So many of us have lost so much due to sickness and disability - and those losses are hard, and have a major impact not just on our day to day lives, but on our futures, our finances, our family relationships, our self esteem ... I could go on! I think it's certainly something that's very important for us to talk about, because it can be a real grieving process to lose a job or career - or an education that we have invested our time and energy into for many years. There are many other losses associated with illness, many of which are just as devastating!
So, my questions for everyone reading here today are :
What were you doing before you became sick/disabled? What did you lose when you became sick? and How has your life and your future changed as a result of these losses?
Before my M.E. became severe, I was working as a Neonatal Intensive Care Nurse, looking after premature and sick babies on the regional NICU unit. It was a really amazing job, and an opportunity to do something that really mattered! I quite honestly really loved that job!! Nurses in this country don't exactly get paid an amazing salary, but it was good enough to live comfortably - and as I worked my way up, would have become pretty good.
It was 8 years ago now that my ME relapsed, and I became housebound and eventually had to give up my job. That's 8 years of experience in one of the best UK NICU units, lost. A career in shatters. Had I kept working there, I could have been a sister by now.
Instead, I'm living on disability benefits, and have lost my house because I wasn't bringing in enough money to cover the mortgage (and the extortionate Liverpool council tax fees!) despite living fairly humbly. My credit was damaged because of a graduate loan I took out when I was still working, and was subsequently unable to cover the payments after I quit my job. Even were I to get better tomorrow, (and regain my lost memories and neurological functions that allowed me to actually safely do the job!) the chances of me ever working as a nurse again are small - I would likely have to re-train in some way, possibly even have to go back to uni, because the medical world moves on so quickly - which I couldn't afford after all these years of living just above the bread line.
My self esteem has quite frankly taken quite a battering over the years. I suppose a lot of my identity was wrapped up in being a nurse. I felt like I mattered and was making a difference in people's lives... now I barely see anyone to make a difference!! I've had to learn to see myself through different filters, to not see my value in what I can do, but in who I am. I'm not there yet, but I'm certainly better than I was even a year ago.
However I think the single biggest thing I have lost is the years when I could have been creating a family. I have Polycystic Ovarian Syndrome, which causes fertility issues. It would have been next to impossible for me to get pregnant 8 years ago, and would almost certainly have required IVF. Now ... well, it's never going to happen, and that's something I just have to deal with. I still want to have kids ... I've always wanted to adopt or foster anyway. But with ME, the likelihood of me becoming well enough to have kids and actually be able to raise them (without them ending up as carers for me!!) gets less every year I spend this severely ill, so there's a chance that I may never have children. And of course, the older I get, the harder it becomes to meet someone to spend my life with, too, and that's even without worrying about the fact that I have no opportunities to meet someone anyway, as I don't leave my bed, never mind my house! Quite frankly, I wouldn't willingly inflict my life or limitations on someone else anyway!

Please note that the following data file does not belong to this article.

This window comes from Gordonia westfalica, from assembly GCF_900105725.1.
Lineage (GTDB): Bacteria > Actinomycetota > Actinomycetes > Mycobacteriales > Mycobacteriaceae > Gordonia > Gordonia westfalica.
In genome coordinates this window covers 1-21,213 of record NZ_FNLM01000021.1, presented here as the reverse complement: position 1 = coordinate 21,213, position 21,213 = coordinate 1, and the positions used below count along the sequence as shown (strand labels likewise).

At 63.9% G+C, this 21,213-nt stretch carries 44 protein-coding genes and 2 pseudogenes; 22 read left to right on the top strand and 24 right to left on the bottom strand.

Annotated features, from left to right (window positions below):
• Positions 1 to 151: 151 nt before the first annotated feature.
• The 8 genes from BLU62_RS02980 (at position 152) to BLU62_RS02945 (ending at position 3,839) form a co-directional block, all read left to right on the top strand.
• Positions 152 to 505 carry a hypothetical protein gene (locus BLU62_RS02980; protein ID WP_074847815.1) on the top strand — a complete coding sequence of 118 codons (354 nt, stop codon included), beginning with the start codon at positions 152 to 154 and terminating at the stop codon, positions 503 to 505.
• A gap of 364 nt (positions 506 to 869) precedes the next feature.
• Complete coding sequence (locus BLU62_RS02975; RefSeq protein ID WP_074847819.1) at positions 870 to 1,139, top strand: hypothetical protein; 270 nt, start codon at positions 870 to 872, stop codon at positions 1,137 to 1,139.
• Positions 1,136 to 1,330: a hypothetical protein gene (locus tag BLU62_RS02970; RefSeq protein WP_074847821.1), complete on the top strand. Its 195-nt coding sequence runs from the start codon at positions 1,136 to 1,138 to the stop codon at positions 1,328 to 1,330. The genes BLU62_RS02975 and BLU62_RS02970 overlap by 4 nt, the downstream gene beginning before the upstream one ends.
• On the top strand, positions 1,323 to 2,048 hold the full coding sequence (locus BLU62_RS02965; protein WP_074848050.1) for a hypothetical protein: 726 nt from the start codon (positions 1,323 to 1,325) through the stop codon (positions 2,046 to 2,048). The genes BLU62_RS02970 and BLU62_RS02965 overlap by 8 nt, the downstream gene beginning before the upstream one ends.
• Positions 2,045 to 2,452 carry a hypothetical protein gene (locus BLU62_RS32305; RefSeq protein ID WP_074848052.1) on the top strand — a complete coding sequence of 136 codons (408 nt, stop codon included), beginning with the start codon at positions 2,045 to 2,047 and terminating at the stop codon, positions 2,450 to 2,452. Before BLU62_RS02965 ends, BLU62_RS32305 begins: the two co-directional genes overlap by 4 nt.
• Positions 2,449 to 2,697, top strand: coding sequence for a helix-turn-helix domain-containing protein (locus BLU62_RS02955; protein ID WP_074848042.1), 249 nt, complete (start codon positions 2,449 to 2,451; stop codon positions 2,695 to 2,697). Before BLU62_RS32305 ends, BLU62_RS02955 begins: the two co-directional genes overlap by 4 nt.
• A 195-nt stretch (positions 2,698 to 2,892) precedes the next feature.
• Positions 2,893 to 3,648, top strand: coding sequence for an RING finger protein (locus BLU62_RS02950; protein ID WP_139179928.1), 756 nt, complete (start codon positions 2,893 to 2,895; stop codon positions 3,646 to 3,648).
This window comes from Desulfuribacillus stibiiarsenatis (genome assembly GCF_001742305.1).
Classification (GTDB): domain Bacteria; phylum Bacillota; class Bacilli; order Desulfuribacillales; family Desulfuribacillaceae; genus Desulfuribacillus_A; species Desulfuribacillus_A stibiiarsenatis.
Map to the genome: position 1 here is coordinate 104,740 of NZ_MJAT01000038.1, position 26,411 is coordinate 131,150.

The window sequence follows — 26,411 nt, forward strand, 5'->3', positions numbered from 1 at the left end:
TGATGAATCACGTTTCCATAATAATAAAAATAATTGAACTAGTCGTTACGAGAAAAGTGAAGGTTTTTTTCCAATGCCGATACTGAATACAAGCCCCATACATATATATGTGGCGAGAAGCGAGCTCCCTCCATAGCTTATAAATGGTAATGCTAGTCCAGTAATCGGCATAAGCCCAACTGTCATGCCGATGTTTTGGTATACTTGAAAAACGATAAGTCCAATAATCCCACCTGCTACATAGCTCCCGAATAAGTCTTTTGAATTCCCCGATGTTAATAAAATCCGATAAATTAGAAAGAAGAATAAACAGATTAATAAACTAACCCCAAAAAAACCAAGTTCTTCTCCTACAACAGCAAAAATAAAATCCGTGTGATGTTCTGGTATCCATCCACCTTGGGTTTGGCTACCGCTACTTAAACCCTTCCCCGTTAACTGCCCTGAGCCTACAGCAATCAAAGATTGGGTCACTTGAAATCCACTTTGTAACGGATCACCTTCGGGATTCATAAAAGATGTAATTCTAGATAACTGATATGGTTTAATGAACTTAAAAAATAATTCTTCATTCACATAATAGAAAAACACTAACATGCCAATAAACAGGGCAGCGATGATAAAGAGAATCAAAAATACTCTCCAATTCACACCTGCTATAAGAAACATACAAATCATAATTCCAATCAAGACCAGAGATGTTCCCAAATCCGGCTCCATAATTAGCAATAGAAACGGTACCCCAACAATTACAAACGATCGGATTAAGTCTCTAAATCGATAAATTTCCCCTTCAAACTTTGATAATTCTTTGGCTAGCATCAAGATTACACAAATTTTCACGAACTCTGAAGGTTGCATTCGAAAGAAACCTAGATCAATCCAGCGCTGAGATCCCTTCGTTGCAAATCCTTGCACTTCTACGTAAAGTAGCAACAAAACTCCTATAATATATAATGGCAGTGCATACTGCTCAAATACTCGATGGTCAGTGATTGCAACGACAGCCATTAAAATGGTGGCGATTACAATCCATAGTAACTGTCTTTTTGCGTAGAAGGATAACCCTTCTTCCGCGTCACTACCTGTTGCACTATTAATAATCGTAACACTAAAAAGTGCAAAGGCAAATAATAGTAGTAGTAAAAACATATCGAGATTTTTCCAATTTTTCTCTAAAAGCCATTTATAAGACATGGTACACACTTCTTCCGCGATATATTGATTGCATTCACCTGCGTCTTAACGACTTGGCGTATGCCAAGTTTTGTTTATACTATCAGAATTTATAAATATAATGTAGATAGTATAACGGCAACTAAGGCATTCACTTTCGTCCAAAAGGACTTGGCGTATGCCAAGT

Lastly, and simply, I lost my health. The single biggest resource a person has! You can't overestimate just how much that means!!
Don't get me wrong. I don't allow myself to live in regret, or to dwell constantly on these losses. But I believe talking about it both helps us to cope with the loss, and to grieve for it. Maybe even more importantly, I hope that it will also help people outside our situations to better understand what those of us with chronic illnesses actually go through - what it really means to live this kind of life, day in, day out. That's certainly a very current issue, considering the magnitude of media slamming sick and disabled people, and painting us as weak, lazy, and selfish people who place a burden on society without ever giving anything back. Worse, they see us as liars, out to bleed the welfare state dry without any substantial or even real illness or disability! Society's perception and understanding really need to change, and the only way that can happen is for them to see the truth of our lives. And so I write my truth, and hope that people can truly hear it. :)
"But living a life of regret would have kept me looking backwards, rather than forwards. Hope is forward leaning. It’s the ripple of energy that trusts there are resources enough to live into the future. I had to focus on what I could do, not what I could not."
~ Julie Neraas ~
I would really love it if you guys would share your stories, your previous lives, your losses and your hopes, with me here - with each other. Comment away! :)
I'd love to hear your reply and I know it'll be valued by other readers too! I always try to respond, please just be aware that it can take me some time to find the energy to do so as I've been particularly ill recently and struggling to get online. Thanks for reading! :)